William Gibson

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William Gibson 2008 in Paris

William Ford Gibson (born March 17, 1948 in Conway , South Carolina ) is an American science fiction writer living in Canada . He became known with his novel Neuromancer , published in 1984 , which received all the current SF awards that year: the Philip K. Dick Award , the Nebula Award and the Hugo Award . In this book he coined the term cyberspace , which is still often used for electronic networks such as the World Wide Web , as well as the subgenre of cyberpunk and the term matrix , which is formed by a global information network and thus enables cyberspace.


William Ford Gibson was born the only son of a senior construction company manager. As a result of the father's job, the family often had to move, while the father was often also on business trips. When Gibson was six years old, his father choked on his food while on a business trip in a restaurant, and the now widowed mother moved him to the village in Southwest Virginia where she and Gibson's father came from.

When Gibson was 15, his mother sent him to a boy's boarding school in Arizona . Gibson's mother died when Gibson was 18, and some time later he dropped out of school without a degree. In 1967 he moved to Canada, where he was in close contact with many American deserters who evaded being drafted into the Vietnam War . According to his own account, he never felt completely comfortable in their company because he did not share their background and could go back to the USA at any time. In 1972 he moved with his girlfriend and now wife to Vancouver , British Columbia , where he graduated from the University of British Columbia with a degree in English. Gibson still lives in Vancouver with his wife and two children.

In 1999, the documentary No Maps for These Territories was published through Gibson. In 2008 he was inducted into the Science Fiction Hall of Fame.

In 2019 he received the Damon Knight Memorial Grand Master Award .



  • Neuromancer trilogy ( Sprawl trilogy )
    • Neuromancer (1984)
    • Biochips ( Count Zero , 1986)
    • Mona Lisa Overdrive (1988)
  • The Difference Engine ( The Difference Engine , 1990, along with Bruce Sterling )
  • Idoru trilogy ( Bridge trilogy )
    • Virtual Light ( Virtual Light , 1993)
    • Idoru (1996)
    • Futurematic ( All Tomorrow's Parties , 1999)
  • Bigend Trilogy ( Blue Ant trilogy )
    • Pattern Recognition ( Pattern Recognition , 2003)
    • Source code ( Spook Country , 2007)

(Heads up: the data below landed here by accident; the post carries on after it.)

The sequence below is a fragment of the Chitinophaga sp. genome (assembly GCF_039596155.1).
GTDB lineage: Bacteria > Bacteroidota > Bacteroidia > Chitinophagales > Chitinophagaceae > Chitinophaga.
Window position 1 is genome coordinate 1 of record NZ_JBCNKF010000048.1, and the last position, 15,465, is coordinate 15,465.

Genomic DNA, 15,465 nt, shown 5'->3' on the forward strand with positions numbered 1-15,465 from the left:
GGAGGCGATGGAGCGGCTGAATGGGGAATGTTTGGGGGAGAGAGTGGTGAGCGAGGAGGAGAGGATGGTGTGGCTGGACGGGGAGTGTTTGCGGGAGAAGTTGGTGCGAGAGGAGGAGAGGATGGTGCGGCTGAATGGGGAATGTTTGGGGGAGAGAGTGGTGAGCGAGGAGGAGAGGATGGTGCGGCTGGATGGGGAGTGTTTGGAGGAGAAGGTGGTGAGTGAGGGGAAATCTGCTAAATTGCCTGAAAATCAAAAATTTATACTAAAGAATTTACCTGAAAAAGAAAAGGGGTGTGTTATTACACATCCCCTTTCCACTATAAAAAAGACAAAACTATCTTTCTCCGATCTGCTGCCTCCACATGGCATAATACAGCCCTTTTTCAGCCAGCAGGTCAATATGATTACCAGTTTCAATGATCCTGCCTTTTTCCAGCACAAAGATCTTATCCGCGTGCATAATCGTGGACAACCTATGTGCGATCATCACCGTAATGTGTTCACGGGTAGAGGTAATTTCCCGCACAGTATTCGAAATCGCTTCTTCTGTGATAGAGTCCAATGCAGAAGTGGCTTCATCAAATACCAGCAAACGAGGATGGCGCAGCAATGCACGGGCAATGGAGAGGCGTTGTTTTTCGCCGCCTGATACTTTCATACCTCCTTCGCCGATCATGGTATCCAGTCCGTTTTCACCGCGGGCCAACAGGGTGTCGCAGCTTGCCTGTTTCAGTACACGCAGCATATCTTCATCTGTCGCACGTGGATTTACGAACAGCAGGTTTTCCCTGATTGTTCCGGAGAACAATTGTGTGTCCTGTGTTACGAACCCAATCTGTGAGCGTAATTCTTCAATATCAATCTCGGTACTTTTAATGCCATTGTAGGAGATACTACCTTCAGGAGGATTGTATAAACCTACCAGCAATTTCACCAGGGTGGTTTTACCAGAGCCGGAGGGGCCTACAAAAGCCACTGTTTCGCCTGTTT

• System restart ( Zero History , 2010)
  • Periphery ( The Peripheral , 2014). Translated by Cornelia Holfelder-von der Tann, Tropen 2016
  • Archangel (2016)
  • Agency (2020)

Short stories

A number of short stories have been collected under the title Burning Chrome (1988 Cyberspace ) published.

  • Johnny Mnemonic (Dtsch. The Mnemonic Johnny ) (plays in the Neuromancer universe)
  • The Gernsback Continuum (German: The Gernsback Continuum )
  • Fragments of a Hologram Rose (German fragments of a hologram rose )
  • The Belonging Kind (German accessories ) (in collaboration with John Shirley )
  • Hinterlands (German backwoodsmen )
  • Red Star Winter Orbit (Dtsch. Red Star, Winter Orbi t) (in collaboration with Bruce Sterling )
  • New Rose Hotel (set in the Neuromancer universe)
  • Winter Market (German The Winter Market )
  • Dogfight (German aerial combat ) (in collaboration with Michael Swanwick )
  • Burning Chrome (German chrome burns ) (takes place in the Neuromancer universe)


  • Distrust That Particular Flavor (2012)
    • Translated by Sara and Hannes Riffel: Do not trust the unmistakable taste: thoughts about the future as the present . Tropen Verlag, Stuttgart 2013 ISBN 978-3-608-50314-2


  • Archangel (2016-)



Literary template



  • René Mahlow: A conversation with William Gibson. In: Wolfgang Jeschke (Ed.): The Science Fiction Year 1989. Heyne, Munich, ISBN 3-453-03139-3 , pp. 143-200.
  • Sascha Mamczak : Between claim and triviality. About William Gibson and the literary youth culture of the eighties. In: Harald Junker, Udo Klotz, Gerd Rottenecker (eds.): The Golem. Jahrbuch zur Fantastischen Literatur 1989. Freiberg 1990, ISSN  0937-5880 , pp. 35-44.
  • Joseph Nicholas, Judith Hanna, Colin Greenland : Two conversations with William Gibson. In: Wolfgang Jeschke (Ed.): The Science Fiction Year 1991. Heyne, Munich, ISBN 3-453-04471-1 , pp. 475-495.
  • Wolfgang Neuhaus : At the zero point of posthumanity. Cyberpunk fragments. Again: William Gibson's “Neuromancer”. In: Wolfgang Jeschke (Ed.): The Science Fiction Year 1995. Heyne, Munich, ISBN 3-453-07967-1 , pp. 537-583.
  • Michael K. Iwoleit : Master of Junk. The unfinished science fiction revolution of William Gibson. In: Sascha Mamczak, Wolfgang Jeschke (ed.): The Science Fiction Year 2006. Munich 2006, ISBN 3-453-52183-8 , pp. 602–626.
  • Usch Kiausch: I will never only talk about silver boots. A conversation with William Gibson. In: Sascha Mamczak, Wolfgang Jeschke (Hrsg.): Das Science Fiction Jahr 2003. Munich 2003, ISBN 3-453-87049-2 , pp. 452-466.

Web links

Commons : William Gibson  - Collection of Images, Videos and Audio Files

Individual evidence

  1. ^ Science fiction awards database - William Gibson. Retrieved November 21, 2017 .
  2. DNB 1008469181
  3. Deutschlandradio Kultur from July 19, 2011: When fashion victims meet advertisers
  4. Marcus Müntefering: Science fiction pioneer William Gibson: Drugs from the 3D printer , Spiegel Online , August 30, 2016, accessed on August 30, 2016